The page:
Our universe, the universe of skateboarding, is expanding more rapidly than ever before. Five years ago IASC developed from within skateboarding with the specific goal of joining skate companies in a unified effort to develop and promote skateboarding¿the sport and its businesses. IASC, unlike any previous skateboard organization, offers individual skate companies the opportunity to work toward a common goal¿a better sport and better skateboarding. Thus, within the expansion of skateboarding was the chance to come together.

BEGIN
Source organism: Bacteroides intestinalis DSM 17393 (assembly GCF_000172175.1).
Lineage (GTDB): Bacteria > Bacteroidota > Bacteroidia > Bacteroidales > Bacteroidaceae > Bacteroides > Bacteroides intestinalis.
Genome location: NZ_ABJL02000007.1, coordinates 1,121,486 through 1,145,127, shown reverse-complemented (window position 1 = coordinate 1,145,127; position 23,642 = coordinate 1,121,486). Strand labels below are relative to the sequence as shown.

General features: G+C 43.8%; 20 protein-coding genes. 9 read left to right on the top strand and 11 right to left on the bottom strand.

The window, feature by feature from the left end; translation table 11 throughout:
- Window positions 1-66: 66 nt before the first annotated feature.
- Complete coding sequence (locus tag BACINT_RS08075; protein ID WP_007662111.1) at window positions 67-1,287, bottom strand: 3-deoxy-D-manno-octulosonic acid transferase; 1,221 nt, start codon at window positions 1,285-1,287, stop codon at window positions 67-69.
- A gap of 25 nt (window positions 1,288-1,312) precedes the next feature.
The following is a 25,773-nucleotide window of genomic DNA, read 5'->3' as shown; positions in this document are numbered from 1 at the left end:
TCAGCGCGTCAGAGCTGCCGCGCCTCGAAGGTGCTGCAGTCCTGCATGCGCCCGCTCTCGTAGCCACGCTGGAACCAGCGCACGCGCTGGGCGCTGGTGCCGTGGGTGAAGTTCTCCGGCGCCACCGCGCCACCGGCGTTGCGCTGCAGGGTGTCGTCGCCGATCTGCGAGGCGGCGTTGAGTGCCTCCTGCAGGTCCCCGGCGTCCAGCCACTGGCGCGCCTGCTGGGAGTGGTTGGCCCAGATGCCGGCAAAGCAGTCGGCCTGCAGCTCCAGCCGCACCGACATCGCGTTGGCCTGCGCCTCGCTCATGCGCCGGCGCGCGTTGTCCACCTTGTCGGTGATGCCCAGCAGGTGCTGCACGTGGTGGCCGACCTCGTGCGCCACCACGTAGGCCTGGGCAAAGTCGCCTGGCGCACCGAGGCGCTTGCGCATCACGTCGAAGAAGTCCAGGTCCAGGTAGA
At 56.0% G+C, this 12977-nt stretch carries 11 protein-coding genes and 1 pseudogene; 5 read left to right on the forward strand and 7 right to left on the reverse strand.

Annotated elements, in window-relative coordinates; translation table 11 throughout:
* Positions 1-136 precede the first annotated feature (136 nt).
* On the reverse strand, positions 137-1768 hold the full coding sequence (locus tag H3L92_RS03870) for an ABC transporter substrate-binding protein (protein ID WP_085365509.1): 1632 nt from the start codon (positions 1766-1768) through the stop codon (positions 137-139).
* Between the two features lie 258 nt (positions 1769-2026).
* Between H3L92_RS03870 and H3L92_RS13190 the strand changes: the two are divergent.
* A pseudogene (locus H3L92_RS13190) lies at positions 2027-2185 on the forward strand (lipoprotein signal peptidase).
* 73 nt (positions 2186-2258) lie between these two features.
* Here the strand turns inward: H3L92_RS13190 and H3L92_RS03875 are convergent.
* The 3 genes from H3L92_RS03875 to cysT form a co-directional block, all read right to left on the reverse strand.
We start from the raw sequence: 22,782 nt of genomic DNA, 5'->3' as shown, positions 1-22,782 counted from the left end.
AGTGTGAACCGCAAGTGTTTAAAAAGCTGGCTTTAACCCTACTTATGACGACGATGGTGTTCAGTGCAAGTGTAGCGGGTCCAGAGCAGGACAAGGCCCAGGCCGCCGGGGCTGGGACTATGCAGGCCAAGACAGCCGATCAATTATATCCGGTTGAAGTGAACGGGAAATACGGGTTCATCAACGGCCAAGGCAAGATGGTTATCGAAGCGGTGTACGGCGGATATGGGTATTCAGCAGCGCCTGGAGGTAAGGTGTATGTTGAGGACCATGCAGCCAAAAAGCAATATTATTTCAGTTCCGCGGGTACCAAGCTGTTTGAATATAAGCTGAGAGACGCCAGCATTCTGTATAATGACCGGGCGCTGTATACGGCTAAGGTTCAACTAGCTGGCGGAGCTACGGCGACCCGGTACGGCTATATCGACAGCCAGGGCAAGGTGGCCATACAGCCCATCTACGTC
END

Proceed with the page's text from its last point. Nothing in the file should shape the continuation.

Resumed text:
Our future is now. Skateboarding’s future is now. Every realm of our contemporary culture is directly and indirectly touched by skateboarding. Clothing, music, motion pictures, television, advertising, magazines, books, and other sports continue to be influenced by what we do. So what are we doing for skateboarding? As our universe continues to develop, as our sport continues to evolve, do we just let it happen, or can we accept the responsibility of this opportunity to unify behind the concept of creating a better universe?